Based on my (fairly limited) experience dealing with commercial HVAC companies, I agree with this 100%. The best managed companies are run by owner-operators who have worked in the business for decades and have long term customers built on personal relationships and customer trust in the owner's personal expertise and operational skill. The moat is the owner and without him/her the business would likely wither and die. Although I could very well be wrong, I see a rollup here as an uphill battle.

So theoretically organizing it as BRK is organized stands a chance of succeeding (set of wholly owned businesses, with their original owner operators in-place, with mandate and with equity in the holding company). Excluding insurance of course.
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Spekulatius

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Re: SYTE - Sitestar
« Reply #249 on: November 17, 2016, 04:06:12 AM »
Roll ups of HVAC have been tried a number of times and nobody has cracked the code.  The problem is that they are largely mom and pops who's success is tied to an owner/manager who lives the business.  The customer relationships and employee loyalties are tied largely to that owner.  Once they sell out and move on, those relationships slowly dissipate and die - especially when employees are now reporting to an Area Manager and have to focus on budgeting and targets and other "corporate" metrics.  There are very few synergies with the exception of some systems and purchasing but those tend to take more effort to integrate than they achieve in savings.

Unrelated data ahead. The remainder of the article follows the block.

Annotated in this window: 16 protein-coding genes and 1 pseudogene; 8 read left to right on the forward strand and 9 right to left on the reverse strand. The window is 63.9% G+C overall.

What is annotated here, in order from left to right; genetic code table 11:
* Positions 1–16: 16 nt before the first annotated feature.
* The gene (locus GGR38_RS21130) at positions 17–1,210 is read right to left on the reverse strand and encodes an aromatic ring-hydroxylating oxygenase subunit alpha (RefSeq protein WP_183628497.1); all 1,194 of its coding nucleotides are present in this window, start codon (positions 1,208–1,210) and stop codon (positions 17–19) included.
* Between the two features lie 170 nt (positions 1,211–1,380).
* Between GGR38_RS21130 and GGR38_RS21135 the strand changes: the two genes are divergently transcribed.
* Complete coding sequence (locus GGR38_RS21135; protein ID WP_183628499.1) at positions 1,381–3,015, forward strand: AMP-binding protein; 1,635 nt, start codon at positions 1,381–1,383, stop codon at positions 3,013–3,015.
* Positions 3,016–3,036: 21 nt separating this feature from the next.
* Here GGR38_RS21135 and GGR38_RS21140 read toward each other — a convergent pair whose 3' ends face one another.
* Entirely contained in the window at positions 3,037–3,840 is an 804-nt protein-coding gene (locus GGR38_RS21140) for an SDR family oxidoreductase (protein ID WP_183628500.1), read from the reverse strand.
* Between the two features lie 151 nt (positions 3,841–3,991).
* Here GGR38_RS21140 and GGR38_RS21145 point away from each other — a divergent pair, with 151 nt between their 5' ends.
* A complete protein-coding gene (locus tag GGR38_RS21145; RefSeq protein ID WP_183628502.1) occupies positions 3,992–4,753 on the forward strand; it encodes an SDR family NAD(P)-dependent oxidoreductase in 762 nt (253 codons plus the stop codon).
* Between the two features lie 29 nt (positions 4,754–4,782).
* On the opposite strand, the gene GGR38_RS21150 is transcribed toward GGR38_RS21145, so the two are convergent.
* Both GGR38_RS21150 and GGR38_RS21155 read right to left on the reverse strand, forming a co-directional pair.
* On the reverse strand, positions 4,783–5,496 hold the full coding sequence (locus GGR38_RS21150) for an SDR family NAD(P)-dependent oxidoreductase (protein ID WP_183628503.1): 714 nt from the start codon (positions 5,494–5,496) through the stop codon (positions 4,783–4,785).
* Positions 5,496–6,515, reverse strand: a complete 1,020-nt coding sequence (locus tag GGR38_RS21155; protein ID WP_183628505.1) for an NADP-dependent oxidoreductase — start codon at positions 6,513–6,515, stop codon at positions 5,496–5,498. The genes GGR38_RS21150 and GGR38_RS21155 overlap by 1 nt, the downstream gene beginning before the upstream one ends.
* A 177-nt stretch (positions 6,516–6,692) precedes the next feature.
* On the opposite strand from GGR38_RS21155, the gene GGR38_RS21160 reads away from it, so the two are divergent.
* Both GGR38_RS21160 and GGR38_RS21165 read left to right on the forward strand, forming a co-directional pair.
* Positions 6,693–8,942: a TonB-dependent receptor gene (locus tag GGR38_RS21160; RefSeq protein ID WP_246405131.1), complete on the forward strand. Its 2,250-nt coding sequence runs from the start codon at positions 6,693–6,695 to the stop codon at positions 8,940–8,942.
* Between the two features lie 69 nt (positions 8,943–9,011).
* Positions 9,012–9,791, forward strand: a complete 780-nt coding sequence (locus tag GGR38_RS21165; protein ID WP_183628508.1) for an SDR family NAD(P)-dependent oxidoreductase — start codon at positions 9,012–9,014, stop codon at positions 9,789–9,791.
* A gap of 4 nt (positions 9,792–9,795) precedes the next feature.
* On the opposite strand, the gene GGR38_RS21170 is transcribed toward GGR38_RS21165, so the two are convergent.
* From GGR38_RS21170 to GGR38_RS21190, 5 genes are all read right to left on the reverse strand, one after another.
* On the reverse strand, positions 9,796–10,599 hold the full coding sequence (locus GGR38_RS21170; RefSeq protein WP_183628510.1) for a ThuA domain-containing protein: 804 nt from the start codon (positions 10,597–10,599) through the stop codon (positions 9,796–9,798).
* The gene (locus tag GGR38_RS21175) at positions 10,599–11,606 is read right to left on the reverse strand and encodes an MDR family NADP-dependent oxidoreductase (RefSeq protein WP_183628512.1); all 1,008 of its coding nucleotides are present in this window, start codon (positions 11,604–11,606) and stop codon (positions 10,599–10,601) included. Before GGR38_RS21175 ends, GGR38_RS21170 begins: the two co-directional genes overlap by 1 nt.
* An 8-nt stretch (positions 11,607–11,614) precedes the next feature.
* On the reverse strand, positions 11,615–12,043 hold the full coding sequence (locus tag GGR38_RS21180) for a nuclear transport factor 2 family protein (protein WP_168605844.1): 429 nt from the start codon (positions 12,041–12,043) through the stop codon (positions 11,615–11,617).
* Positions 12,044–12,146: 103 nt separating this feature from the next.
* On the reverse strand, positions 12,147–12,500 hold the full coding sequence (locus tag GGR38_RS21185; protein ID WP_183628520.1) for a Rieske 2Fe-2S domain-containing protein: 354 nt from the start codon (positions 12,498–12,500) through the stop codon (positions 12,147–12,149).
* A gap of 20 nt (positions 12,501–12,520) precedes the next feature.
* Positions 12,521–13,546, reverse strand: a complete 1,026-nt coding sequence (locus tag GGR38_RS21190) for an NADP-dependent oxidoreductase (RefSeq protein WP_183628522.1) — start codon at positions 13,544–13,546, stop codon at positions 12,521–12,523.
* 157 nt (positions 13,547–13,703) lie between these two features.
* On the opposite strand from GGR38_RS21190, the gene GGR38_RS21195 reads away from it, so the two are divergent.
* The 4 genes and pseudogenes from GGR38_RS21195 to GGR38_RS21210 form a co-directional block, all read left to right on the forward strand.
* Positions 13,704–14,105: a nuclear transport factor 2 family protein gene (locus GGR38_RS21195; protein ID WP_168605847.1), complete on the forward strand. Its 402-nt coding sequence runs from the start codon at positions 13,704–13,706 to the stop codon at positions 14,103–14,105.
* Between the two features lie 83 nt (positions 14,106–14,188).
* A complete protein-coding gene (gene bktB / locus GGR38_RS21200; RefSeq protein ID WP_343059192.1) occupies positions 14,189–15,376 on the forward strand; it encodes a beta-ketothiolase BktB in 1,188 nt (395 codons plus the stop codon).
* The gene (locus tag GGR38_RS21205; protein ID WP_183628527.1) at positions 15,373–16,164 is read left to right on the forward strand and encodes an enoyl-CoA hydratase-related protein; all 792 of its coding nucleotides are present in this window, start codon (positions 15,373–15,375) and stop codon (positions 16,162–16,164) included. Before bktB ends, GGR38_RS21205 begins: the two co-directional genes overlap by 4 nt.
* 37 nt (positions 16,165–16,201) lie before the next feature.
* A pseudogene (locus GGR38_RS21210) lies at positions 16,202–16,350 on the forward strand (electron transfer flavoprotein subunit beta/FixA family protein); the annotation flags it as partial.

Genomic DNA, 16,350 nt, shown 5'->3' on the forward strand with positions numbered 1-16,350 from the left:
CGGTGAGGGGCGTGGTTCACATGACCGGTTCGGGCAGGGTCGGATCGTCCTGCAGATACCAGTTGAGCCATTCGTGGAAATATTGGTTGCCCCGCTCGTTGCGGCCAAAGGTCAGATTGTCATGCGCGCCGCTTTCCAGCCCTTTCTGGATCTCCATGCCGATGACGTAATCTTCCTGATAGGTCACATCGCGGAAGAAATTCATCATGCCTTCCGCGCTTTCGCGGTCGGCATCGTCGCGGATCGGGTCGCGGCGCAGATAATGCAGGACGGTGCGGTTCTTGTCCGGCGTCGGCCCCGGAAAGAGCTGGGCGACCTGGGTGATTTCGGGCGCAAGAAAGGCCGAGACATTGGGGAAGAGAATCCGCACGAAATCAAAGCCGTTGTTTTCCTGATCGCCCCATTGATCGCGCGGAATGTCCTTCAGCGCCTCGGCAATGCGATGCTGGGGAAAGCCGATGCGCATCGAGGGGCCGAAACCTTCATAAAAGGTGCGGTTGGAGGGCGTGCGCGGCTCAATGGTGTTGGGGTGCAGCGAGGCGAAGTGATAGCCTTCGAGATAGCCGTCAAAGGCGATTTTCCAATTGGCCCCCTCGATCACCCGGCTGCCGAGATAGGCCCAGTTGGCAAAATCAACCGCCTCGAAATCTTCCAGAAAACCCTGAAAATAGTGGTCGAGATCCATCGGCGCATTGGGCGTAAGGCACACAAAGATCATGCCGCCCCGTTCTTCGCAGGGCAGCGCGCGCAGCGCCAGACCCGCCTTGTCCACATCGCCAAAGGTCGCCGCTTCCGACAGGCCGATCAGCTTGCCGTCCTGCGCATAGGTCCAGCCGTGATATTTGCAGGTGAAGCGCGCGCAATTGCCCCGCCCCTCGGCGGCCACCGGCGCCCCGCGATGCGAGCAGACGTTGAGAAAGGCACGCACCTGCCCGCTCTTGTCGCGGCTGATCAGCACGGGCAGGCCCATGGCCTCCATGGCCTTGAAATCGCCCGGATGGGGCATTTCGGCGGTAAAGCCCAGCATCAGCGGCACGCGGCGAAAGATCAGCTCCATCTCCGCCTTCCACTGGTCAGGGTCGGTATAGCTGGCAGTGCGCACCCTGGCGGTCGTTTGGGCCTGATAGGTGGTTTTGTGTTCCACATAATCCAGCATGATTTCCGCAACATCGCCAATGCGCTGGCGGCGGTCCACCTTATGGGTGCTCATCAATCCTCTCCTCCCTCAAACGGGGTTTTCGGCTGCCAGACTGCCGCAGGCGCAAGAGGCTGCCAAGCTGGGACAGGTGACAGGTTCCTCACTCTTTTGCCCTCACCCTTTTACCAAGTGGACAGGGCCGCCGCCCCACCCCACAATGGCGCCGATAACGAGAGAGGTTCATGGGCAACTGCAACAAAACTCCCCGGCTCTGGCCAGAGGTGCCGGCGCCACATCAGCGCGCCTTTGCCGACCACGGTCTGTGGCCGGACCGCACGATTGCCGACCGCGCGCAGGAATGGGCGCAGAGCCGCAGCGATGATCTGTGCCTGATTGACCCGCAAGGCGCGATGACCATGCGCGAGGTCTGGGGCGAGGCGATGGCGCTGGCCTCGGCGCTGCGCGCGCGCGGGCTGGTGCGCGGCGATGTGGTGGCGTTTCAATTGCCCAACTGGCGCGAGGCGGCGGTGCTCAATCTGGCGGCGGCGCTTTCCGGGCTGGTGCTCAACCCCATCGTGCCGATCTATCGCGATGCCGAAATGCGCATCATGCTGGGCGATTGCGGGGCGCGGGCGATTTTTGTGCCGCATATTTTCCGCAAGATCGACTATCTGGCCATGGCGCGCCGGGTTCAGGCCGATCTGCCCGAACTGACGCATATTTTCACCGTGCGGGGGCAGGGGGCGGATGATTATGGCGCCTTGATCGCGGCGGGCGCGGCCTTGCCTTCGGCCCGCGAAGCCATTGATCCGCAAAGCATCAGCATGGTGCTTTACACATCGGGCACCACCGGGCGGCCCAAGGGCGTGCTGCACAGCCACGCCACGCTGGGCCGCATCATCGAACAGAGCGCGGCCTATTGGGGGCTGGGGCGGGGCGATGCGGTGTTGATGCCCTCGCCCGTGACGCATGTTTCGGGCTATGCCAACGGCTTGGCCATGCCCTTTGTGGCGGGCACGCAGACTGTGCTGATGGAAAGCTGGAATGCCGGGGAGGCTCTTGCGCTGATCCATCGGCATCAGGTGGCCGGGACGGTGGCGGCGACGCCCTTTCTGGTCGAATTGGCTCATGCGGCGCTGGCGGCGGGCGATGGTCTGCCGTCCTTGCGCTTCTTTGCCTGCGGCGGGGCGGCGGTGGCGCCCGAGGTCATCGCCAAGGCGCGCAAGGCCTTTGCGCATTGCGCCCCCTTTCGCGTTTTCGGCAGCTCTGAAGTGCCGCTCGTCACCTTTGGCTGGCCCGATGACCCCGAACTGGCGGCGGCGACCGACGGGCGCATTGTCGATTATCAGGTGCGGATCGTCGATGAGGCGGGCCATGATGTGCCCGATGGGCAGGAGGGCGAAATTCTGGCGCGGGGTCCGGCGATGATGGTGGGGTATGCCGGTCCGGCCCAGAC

Historically the play has been to buy the mom-and-pops at 3x EBITDA with a parent that trades at 5x EBITDA and get the value pop there.  But over time that EBITDA shrinks instead of growing and the whole thing dies slowly.

Based on my (fairly limited) experience dealing with commercial HVAC companies, I agree with this 100%. The best managed companies are run by owner-operators who have worked in the business for decades and have long term customers built on personal relationships and customer trust in the owner's personal expertise and operational skill. The moat is the owner and without him/her the business would likely wither and die. Although I could very well be wrong, I see a rollup here as an uphill battle.

So theoretically organizing it as BRK is organized stands a chance of succeeding (set of wholly owned businesses, with their original owner operators in-place, with mandate and with equity in the holding company). Excluding insurance of course.

Why would an owner work for somebody else after they sell out? I imagine they would no sell in the first place, unless there is an issue with the business or a special personal situation.